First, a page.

3. One of the things I have noticed living in the West, an issue I have wondering a lot about lately is the irreligion of many diaspora Iranians where many of them have practising Muslims relatives in Iran such as their parents and grandparents. Many I have come around are unreligious and dishonour their Muslim heritage where many have become Agnostic and Atheist, where this seems very contrasting to todays Iran which we hear a lot about on the news and think of as a religious country. From my experience a lot of diaspora Iranians have a negative image of Islam cause of recent historical events such as the 1979 Iranian Revolution where Iran became a more strictly practising Muslim country, where the current regime have became more controlling of peoples private lives and also unrelated events to do with Iran such as 9/11 and the other infamous events and things associated with Islam and Muslims. I feel the current theocracy of the Iran, has created a negative image of Islam for many dissuaded Iranians especially the younger generation who seek more freedoms and opportunities. The government in Iran has created an unwanted backlash and also misunderstand against Islam especially among those mostly living in Western countries in Europe, North America and including Australia. So far books and article have been written by Iranians in the West, and speak of Islam as a backward faith, opposed to freedom and modernity and speak harshly of the Arabs who invaded there homeland many centuries ago and bought an extreme barbaric ideology which took away there supposed freedoms and there great Persian culture. Many of them have suggested choosing so called "moderate" and "peaceful" religions such as Zoroastrianism and Christianity, where a clear-eyed examination suggest all religions have positive or negative seeming aspects. Its not difficult to find verses to do with the perpetration of violence in the Bible, to justify there unfair justifications against Islam. As far as compatibility of Islam with advancement and Iranian culture is concerned, one should remember the many great Medieval Iranian thinkers, writers and scientists who helped established the modern foundations of thought, literature and science all came from within the great Islamic Civilization. If Islam has any hope of truly being worshipped by diaspora Iranians it must then be freed from the control of the government of Iran, who have done so many wrongs and abuses under the name of Islam and whose policies do not provide for the freedoms and liberties of Iranians.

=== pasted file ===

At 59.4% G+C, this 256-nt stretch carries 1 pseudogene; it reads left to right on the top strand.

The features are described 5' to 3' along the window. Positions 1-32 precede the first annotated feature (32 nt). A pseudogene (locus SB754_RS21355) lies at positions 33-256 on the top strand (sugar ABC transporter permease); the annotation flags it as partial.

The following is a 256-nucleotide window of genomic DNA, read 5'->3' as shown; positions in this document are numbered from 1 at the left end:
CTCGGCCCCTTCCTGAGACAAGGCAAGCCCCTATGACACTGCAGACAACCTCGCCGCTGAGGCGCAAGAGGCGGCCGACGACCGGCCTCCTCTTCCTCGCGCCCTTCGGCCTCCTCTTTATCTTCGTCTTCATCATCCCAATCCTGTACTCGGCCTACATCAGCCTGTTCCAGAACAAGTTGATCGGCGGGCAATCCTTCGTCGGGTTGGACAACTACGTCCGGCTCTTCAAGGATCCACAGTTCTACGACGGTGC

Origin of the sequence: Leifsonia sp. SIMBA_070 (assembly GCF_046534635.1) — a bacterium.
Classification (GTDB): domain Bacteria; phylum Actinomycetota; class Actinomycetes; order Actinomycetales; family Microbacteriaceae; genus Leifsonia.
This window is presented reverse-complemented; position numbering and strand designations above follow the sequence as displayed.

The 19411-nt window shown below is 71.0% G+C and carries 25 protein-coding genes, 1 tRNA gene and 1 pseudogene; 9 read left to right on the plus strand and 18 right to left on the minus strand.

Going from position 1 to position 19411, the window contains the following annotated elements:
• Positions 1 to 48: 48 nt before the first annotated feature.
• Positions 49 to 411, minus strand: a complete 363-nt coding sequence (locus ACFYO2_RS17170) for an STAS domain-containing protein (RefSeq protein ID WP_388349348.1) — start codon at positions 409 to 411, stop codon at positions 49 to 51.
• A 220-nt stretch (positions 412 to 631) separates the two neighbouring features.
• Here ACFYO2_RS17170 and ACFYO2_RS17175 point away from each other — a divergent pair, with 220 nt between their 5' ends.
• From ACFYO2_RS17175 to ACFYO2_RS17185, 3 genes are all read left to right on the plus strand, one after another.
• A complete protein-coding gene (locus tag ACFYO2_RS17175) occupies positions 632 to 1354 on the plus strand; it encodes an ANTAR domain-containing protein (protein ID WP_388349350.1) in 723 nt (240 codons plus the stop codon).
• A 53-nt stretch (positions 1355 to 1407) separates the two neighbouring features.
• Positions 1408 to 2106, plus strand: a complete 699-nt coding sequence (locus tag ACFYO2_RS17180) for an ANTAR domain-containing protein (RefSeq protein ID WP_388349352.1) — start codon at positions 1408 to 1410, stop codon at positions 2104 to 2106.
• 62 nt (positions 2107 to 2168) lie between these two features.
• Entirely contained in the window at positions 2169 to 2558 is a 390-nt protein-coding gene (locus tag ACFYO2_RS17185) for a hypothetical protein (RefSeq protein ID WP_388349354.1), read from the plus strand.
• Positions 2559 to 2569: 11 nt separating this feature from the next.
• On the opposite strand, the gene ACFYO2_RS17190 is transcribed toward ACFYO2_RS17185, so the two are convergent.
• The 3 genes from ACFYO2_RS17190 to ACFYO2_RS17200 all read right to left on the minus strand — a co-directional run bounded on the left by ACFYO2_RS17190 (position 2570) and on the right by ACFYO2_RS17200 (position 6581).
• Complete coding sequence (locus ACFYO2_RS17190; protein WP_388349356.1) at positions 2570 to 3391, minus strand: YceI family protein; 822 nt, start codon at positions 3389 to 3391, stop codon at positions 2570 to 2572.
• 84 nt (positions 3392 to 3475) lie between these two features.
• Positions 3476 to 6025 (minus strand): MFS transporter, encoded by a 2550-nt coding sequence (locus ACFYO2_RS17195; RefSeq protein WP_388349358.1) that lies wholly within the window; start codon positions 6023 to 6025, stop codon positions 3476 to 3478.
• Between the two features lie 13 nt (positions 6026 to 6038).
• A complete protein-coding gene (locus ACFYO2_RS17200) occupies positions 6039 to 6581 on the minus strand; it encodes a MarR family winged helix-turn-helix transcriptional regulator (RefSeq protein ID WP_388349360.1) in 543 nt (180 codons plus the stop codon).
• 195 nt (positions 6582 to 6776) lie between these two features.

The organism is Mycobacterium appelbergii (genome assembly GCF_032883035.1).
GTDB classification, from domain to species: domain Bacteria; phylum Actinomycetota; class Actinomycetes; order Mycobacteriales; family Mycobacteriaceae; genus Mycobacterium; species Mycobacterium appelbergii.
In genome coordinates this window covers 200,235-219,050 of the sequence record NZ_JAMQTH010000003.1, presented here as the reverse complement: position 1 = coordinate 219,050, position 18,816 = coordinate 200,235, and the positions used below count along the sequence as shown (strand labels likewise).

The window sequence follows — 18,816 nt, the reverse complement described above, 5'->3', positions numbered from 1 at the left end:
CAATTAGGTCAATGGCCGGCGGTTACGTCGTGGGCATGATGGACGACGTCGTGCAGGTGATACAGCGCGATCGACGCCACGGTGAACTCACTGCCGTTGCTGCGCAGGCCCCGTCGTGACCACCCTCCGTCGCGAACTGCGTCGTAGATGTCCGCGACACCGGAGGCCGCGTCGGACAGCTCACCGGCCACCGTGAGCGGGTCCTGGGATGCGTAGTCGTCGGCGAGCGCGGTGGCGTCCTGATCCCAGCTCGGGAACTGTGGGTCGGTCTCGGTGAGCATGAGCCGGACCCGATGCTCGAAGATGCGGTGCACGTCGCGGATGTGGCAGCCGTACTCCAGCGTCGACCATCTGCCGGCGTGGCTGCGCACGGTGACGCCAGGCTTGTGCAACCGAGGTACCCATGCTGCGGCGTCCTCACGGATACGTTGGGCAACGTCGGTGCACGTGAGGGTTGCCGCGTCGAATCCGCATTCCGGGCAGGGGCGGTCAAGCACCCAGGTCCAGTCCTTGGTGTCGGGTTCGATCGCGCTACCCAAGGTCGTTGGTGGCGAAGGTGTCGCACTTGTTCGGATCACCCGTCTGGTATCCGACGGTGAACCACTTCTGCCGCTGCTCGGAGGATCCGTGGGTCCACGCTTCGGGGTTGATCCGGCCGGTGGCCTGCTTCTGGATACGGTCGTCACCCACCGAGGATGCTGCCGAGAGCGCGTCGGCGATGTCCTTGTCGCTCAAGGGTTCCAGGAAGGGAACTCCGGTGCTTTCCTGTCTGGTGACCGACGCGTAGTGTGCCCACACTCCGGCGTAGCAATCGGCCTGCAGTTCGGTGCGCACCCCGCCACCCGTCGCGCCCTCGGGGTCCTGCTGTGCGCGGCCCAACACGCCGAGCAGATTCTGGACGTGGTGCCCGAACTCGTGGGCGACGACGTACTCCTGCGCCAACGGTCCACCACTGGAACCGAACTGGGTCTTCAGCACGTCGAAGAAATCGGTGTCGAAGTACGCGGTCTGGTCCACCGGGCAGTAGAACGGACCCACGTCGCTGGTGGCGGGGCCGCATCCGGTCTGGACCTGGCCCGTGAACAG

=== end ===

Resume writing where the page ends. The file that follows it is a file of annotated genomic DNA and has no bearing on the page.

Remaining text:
4. Aslaam-o-Alaikum I have been waiting for the release of 'Mohammad', a 2015 movie made in Iran which I believe has now hit cinemas in Iran since the end of August. I was wandering if the movie will be released here in the UK and when? Any info would be appreciated! If the release is not destined for the UK, if there any info as to how the film can be acquired? Thanks in adv. Saas
  5. Salamun alaykum all I can't find a website to an Iranian shia centre in Birmingham, but the impression I have from other threads is that there is one. Could someone please point me to it? Also, can someone tell me about the iranian community in Birmingham and what it's like? Thank you very much.